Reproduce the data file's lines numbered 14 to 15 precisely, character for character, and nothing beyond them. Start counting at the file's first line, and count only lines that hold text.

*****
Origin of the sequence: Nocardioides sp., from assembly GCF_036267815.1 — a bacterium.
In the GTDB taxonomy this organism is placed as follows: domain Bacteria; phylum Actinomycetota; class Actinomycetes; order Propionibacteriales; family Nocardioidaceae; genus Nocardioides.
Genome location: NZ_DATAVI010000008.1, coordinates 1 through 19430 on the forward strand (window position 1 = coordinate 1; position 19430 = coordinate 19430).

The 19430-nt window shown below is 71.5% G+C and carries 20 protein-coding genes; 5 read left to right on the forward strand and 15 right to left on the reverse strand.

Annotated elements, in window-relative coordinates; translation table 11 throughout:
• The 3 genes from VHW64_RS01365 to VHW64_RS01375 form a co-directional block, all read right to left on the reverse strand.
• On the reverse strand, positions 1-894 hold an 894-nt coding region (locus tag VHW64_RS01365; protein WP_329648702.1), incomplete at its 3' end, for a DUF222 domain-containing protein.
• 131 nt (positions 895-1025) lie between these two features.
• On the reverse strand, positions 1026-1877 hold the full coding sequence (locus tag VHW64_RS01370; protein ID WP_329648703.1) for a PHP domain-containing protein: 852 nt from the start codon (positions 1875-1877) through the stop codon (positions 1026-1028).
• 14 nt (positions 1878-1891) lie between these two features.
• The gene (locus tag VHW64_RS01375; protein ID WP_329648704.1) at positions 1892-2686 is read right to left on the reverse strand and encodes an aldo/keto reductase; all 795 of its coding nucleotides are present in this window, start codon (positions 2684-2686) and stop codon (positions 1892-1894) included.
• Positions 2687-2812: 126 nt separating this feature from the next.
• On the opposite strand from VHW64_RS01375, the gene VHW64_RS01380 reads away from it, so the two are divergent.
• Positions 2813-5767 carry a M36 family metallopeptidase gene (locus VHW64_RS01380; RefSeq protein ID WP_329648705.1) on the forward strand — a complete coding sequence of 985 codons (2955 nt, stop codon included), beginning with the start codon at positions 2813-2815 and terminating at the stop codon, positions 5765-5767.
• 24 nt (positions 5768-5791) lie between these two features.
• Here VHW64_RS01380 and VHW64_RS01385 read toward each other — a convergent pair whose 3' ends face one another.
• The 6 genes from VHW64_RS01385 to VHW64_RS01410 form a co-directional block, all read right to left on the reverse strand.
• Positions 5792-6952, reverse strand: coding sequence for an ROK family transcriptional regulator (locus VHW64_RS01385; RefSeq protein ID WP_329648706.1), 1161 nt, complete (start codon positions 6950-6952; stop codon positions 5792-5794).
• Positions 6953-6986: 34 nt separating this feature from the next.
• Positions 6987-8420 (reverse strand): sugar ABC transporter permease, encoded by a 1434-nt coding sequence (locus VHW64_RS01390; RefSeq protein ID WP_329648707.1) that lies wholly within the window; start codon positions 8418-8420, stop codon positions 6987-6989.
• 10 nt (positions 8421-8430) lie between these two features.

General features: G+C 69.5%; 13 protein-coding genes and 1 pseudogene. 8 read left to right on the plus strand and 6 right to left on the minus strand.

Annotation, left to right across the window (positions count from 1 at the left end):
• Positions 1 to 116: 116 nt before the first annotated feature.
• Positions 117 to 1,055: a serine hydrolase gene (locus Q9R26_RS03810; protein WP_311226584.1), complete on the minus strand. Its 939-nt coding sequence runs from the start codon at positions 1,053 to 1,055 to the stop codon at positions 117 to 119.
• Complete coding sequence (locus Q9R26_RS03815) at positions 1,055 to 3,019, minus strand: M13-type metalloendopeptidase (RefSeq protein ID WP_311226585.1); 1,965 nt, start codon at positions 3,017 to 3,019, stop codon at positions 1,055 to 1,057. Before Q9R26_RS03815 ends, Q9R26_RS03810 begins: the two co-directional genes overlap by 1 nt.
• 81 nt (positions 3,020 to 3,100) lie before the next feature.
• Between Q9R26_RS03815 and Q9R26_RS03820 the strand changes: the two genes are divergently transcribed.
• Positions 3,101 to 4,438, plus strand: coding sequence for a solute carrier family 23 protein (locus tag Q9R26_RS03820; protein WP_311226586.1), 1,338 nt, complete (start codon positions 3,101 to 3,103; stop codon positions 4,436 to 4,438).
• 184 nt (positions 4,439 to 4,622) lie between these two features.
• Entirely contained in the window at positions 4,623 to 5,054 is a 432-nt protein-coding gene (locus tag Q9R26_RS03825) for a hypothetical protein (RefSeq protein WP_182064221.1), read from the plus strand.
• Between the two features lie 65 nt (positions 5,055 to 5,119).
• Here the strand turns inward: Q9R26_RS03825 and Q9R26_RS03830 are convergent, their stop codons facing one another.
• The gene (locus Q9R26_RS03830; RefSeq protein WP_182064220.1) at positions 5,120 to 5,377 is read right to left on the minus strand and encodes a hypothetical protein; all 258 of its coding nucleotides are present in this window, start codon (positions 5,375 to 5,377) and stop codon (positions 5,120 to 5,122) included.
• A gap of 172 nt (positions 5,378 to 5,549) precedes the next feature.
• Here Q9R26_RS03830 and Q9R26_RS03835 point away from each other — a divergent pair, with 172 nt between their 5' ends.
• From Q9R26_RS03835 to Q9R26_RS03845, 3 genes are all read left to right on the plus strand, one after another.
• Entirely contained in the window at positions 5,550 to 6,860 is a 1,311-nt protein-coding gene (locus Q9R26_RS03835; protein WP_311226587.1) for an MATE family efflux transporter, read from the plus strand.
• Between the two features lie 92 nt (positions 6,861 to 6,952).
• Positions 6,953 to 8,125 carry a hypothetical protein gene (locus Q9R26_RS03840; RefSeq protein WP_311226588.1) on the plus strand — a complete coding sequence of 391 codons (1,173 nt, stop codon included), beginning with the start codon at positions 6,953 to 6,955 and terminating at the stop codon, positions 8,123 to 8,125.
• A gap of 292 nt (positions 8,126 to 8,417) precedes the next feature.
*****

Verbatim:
• Positions 2813-5767 carry a M36 family metallopeptidase gene (locus VHW64_RS01380; RefSeq protein ID WP_329648705.1) on the forward strand — a complete coding sequence of 985 codons (2955 nt, stop codon included), beginning with the start codon at positions 2813-2815 and terminating at the stop codon, positions 5765-5767.
• 24 nt (positions 5768-5791) lie between these two features.